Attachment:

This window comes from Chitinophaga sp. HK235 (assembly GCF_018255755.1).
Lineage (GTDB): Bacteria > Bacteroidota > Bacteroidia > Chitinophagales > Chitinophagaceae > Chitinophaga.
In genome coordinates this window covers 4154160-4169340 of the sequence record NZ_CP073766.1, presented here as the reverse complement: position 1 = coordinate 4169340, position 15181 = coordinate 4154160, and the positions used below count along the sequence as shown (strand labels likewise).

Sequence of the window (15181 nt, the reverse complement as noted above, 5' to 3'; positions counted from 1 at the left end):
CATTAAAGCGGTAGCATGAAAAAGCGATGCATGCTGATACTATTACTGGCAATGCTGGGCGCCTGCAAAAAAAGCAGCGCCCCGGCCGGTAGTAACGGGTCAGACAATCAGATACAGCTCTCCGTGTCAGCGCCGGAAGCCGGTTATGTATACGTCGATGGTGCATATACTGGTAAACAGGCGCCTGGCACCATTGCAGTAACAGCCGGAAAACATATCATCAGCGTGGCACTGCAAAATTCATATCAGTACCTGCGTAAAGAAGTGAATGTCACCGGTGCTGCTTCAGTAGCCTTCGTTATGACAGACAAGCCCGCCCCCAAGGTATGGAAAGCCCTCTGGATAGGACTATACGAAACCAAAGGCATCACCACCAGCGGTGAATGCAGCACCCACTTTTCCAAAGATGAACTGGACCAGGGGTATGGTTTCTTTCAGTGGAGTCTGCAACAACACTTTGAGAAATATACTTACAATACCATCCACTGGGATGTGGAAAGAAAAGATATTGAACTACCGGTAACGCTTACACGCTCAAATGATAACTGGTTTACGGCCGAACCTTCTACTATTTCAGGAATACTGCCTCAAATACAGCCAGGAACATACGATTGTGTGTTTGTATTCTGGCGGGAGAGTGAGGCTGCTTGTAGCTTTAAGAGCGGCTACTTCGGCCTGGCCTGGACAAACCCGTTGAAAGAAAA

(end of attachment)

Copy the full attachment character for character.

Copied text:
This window comes from Chitinophaga sp. HK235 (assembly GCF_018255755.1).
Lineage (GTDB): Bacteria > Bacteroidota > Bacteroidia > Chitinophagales > Chitinophagaceae > Chitinophaga.
In genome coordinates this window covers 4154160-4169340 of the sequence record NZ_CP073766.1, presented here as the reverse complement: position 1 = coordinate 4169340, position 15181 = coordinate 4154160, and the positions used below count along the sequence as shown (strand labels likewise).

Sequence of the window (15181 nt, the reverse complement as noted above, 5' to 3'; positions counted from 1 at the left end):
CATTAAAGCGGTAGCATGAAAAAGCGATGCATGCTGATACTATTACTGGCAATGCTGGGCGCCTGCAAAAAAAGCAGCGCCCCGGCCGGTAGTAACGGGTCAGACAATCAGATACAGCTCTCCGTGTCAGCGCCGGAAGCCGGTTATGTATACGTCGATGGTGCATATACTGGTAAACAGGCGCCTGGCACCATTGCAGTAACAGCCGGAAAACATATCATCAGCGTGGCACTGCAAAATTCATATCAGTACCTGCGTAAAGAAGTGAATGTCACCGGTGCTGCTTCAGTAGCCTTCGTTATGACAGACAAGCCCGCCCCCAAGGTATGGAAAGCCCTCTGGATAGGACTATACGAAACCAAAGGCATCACCACCAGCGGTGAATGCAGCACCCACTTTTCCAAAGATGAACTGGACCAGGGGTATGGTTTCTTTCAGTGGAGTCTGCAACAACACTTTGAGAAATATACTTACAATACCATCCACTGGGATGTGGAAAGAAAAGATATTGAACTACCGGTAACGCTTACACGCTCAAATGATAACTGGTTTACGGCCGAACCTTCTACTATTTCAGGAATACTGCCTCAAATACAGCCAGGAACATACGATTGTGTGTTTGTATTCTGGCGGGAGAGTGAGGCTGCTTGTAGCTTTAAGAGCGGCTACTTCGGCCTGGCCTGGACAAACCCGTTGAAAGAAAA